Geology Affects Gravity?
Most of us think of gravity as a constant. Students of physics know that the gravitational constant is 9.8 m per squared-second (32 ft/s/s), while the rest of us are simply confident in gravity as a force that holds us to the ground and is uniform everywhere.
It turns out that gravity isn’t quite as constant as we might think.
We all know that gravity decreases the farther one gets from Earth. For example, the gravity on the top of Mount Everest is slightly lower than the gravity at sea level, because the mountain is farther from the center of Earth. In fact, a 150-pound person would weigh only 149.58 pounds at the top of Mount Everest. Consider that as an alternative to dieting the next time you are looking to lose a little weight!
Gravity also varies according to local geology. An area with a lot of mass buried beneath the surface will have slightly stronger gravity than if there is less mass beneath your feet. For example, if a deposit of copper is present beneath the ground, gravity will be slightly stronger (by about 0.000001 times) than if no copper deposit is present.
Although this seems like an incredibly small amount, a specialized gravity-monitoring instrument, called a gravimeter, can measure such minute variations in the strength of Earth’s gravitational field. Measurement locations with strong gravity are probably underlain by a large amount of mass, while weaker gravity means less mass. Gravimeters have been used for decades in mapping buried ore and petroleum deposits, because they detect subtle differences in gravity that might indicate, for instance, an iron or oil deposit beneath the ground.
The same principle can also be applied to volcano monitoring. In fact, gravity has been measured in Hawaiʻi for over 50 years.
Surveys of over 3,300 sites across the Island of Hawaiʻi have defined the gravity field associated with Kīlauea, Mauna Loa, Mauna Kea, Hualālai, and Kohala volcanoes. The summits and rift zones of all the volcanoes are underlain by large masses compared to other parts of the island. These massive areas probably reflect solidified magma that cooled in summit magma chambers and rift zone conduits.
Repeating the gravity measurements over time at the same locations enables scientists to track changes in gravity that might be related to volcanic activity. At a volcano, gravity increases as magma accumulates beneath the subsurface and decrease when magma drains away. Magma accumulation is usually also accompanied by inflation of the surface, so the combination of gravity and deformation monitoring provides a strong indication of whether or not an eruption is becoming more likely.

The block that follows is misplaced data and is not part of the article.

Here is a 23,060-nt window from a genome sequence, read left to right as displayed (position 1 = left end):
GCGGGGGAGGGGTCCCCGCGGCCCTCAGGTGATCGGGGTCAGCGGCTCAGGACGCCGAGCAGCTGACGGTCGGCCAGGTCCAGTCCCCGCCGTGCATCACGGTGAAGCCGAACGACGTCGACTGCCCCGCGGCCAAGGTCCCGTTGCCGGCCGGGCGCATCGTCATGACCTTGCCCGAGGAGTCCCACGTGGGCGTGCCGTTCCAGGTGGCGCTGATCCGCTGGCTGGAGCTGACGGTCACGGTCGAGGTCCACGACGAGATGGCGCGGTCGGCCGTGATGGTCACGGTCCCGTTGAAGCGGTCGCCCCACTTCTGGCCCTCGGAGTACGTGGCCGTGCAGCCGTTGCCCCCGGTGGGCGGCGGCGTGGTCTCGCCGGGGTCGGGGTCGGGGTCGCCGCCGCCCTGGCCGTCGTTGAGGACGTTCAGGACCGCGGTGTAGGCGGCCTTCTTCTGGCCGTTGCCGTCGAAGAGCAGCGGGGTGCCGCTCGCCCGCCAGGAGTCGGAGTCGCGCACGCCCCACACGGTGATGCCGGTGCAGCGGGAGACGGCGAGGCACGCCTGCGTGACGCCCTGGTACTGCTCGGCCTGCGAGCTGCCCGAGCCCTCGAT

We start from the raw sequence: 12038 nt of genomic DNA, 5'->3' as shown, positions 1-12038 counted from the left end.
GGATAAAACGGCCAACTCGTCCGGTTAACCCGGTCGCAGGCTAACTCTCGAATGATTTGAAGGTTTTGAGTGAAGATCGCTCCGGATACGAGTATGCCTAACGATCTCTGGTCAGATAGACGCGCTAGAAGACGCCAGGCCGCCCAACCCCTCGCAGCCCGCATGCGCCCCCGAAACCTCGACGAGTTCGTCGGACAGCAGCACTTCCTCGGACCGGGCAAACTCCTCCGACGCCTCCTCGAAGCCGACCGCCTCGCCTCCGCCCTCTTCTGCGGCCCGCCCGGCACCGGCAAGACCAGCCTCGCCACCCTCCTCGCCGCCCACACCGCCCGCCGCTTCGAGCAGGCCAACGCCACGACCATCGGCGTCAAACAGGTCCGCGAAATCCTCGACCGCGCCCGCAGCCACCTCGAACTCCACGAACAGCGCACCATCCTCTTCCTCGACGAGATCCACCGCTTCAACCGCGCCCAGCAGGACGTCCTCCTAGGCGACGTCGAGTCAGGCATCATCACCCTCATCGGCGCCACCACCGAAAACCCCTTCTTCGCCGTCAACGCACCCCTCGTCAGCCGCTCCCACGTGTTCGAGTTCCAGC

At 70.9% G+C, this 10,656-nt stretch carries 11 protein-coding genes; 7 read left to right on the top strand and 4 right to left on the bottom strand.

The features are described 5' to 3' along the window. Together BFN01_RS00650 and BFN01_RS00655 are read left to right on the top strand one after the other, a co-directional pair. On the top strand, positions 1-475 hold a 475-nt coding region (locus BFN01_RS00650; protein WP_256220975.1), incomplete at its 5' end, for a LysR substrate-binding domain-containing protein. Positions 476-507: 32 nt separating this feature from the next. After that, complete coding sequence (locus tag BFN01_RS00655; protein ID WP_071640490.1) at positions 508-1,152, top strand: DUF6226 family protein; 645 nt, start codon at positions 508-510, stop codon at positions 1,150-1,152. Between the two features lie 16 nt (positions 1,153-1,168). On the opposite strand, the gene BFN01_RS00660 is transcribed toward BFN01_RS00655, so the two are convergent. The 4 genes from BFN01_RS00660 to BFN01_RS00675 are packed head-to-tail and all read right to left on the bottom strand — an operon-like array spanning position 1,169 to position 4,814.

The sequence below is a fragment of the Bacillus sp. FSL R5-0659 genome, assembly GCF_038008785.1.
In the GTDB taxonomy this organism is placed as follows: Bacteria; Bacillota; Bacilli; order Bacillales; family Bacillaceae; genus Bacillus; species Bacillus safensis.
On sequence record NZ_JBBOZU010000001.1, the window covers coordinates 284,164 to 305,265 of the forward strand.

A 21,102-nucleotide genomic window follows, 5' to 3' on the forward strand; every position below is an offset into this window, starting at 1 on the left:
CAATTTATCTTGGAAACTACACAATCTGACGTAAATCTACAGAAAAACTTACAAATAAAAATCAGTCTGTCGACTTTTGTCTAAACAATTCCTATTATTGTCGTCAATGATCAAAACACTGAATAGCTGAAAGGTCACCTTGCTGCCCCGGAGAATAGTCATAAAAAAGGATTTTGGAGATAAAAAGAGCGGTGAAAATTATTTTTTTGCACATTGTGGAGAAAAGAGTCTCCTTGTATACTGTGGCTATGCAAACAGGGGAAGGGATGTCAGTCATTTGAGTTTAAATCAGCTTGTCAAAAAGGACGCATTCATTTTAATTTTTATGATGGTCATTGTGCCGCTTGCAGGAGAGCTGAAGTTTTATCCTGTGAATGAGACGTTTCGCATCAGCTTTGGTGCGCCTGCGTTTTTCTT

Measurements at Kīlauea since 1975, however, indicate that gravity is increasing with no inflation of the surface. This implies that mass is accumulating beneath the surface without pushing the surface upwards. Scientists at the Hawaiian Volcano Observatory (HVO) concluded that magma must have therefore been accumulating in a void space, like open cracks, that exist about 1.6 km (1 mi) beneath the surface.
Kīlauea is one of only a few active volcanoes in the world with a network of continuous gravity stations. In the last two years, HVO has been collecting continuous gravity data from a few sites around the volcano. Using those data, it is possible to observe subtle, small-scale changes (as small as 0.000000001 times the standard value) in gravity related to, for example, variations in lava level within Kīlauea’s summit eruptive vent.
Although less well-known than seismic, gas, deformation, and geologic monitoring, gravity is nonetheless an important method for mapping the subsurface and tracking changes at Hawaiian volcanoes. Now you know that the “gravity of the situation” is never constant!
To check out more “Volcano Watch” articles, visit: http://hvo.wr.usgs.gov/volcanowatch/